Person:
Bruns, Barbara

Human Development Department, Latin America and the Caribbean Region, World Bank
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Education Economics; Brazil; Education for All
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Human Development Department, Latin America and the Caribbean Region, World Bank
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Last updated: February 1, 2023
Biography
Barbara Bruns is lead economist in the Education Global Practice at the World Bank, specializing in research on education quality in Latin America and the Caribbean. She is lead author of the books Great Teachers: How to raise student learning in Latin America and the Caribbean, with Javier Luque (October 2014) and Achieving World Class Education in Brazil: the Next Agenda (2012), with David Evans and Javier Luque. She also co-authored Making Schools Work: New Evidence on Accountability Reforms (with Deon Filmer and Harry Patrinos, 2011), a review of global evidence on interventions to improve school quality.   From 2007-2009, Barbara was the first manager of the $14 million Strategic Impact Evaluation Fund (SIEF) at the World Bank, launched to support rigorous research on education quality.  She also co-authored the World Bank/IMF MDG Global Monitoring Reports of 2005, 2006 and 2007, served on the Education Task force appointed by the UN Secretary General in 2003, co-authored the book A Chance for Every Child: Achieving Universal Primary Education by 2015, and headed the Secretariat of the global Education for All Fast Track Initiative (EFA FTI) from 2002 to 2004.   Prior to joining the World Bank, Barbara was a staff economist on the US Senate Banking Committee and legislative assistant to Senator Adlai Stevenson III.  She holds degrees from the London School of Economics and the University of Chicago.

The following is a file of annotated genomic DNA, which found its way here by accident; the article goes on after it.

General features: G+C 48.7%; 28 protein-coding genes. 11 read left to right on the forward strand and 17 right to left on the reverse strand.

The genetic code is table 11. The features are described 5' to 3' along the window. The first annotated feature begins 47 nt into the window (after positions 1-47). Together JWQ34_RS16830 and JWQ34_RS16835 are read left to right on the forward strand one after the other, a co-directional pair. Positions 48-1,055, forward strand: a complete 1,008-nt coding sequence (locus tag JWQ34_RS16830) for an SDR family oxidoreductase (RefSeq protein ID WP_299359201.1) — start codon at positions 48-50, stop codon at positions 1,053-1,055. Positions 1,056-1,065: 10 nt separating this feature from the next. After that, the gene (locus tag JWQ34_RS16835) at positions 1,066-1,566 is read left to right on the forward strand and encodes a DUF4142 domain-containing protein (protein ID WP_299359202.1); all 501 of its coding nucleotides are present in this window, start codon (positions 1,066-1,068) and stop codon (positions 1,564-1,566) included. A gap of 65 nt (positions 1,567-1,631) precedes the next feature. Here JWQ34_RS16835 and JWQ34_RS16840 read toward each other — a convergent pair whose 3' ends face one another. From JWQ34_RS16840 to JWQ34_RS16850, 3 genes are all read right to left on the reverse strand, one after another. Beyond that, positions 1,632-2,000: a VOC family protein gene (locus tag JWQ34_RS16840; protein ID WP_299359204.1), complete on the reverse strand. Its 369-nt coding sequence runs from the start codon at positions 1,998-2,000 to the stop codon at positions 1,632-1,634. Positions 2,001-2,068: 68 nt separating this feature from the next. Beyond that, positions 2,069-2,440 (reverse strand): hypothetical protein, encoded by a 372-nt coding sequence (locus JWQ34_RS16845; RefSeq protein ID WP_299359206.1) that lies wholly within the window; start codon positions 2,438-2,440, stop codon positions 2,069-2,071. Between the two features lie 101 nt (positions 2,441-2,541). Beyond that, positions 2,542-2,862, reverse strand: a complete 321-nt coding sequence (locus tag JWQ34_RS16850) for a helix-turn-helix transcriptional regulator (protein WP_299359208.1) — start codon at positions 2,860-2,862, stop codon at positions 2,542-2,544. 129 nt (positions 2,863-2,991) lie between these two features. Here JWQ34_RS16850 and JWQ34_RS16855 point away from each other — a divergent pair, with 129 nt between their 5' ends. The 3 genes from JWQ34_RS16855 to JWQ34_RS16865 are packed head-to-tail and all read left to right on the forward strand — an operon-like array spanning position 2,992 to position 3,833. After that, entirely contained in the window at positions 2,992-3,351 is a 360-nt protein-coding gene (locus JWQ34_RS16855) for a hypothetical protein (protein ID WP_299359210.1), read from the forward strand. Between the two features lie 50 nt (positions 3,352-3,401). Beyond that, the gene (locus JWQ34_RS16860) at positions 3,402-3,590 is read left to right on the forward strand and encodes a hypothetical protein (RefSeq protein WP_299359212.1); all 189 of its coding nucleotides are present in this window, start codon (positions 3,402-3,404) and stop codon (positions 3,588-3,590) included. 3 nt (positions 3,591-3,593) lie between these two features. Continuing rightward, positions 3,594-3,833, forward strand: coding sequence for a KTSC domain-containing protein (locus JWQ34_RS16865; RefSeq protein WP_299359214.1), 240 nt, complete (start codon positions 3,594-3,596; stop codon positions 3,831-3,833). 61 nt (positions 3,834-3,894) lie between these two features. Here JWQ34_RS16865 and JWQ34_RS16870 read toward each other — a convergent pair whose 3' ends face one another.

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  • Publication
    Making Schools Work : New Evidence on Accountability Reforms
    (World Bank, 2011-02-24) Bruns, Barbara; Filmer, Deon; Patrinos, Harry Anthony
    This volume is a systematic stock-taking of the evidence on school accountability reforms in developing countries. It provides a measured and insightful review and assessment of the results of a variety of approaches that developing countries are experimenting with in their quest for better schools. It is not the final word on the subject, but will hopefully contribute to better policy choices, grounded in the evidence currently available. This book is about the threats to education quality that cannot be explained by lack of resources. It focuses on publicly financed school systems and the phenomenon of service delivery failures: cases where programs and policies that increase the inputs to education fail to produce effective delivery of services where it counts-in schools and classrooms. It documents what authors know about the extent and costs of service delivery failures in public education in the developing world. And it further develops aspects of the conceptual model posited in the World development report 2004: that a root cause of low-quality and inequitable public services-not only in education-is the weak 'accountability' of providers to both their supervisors and their clients (World Bank 2003). The central focus of this book, however, is a new story. It is that developing countries are increasingly adopting innovative strategies to attack these issues.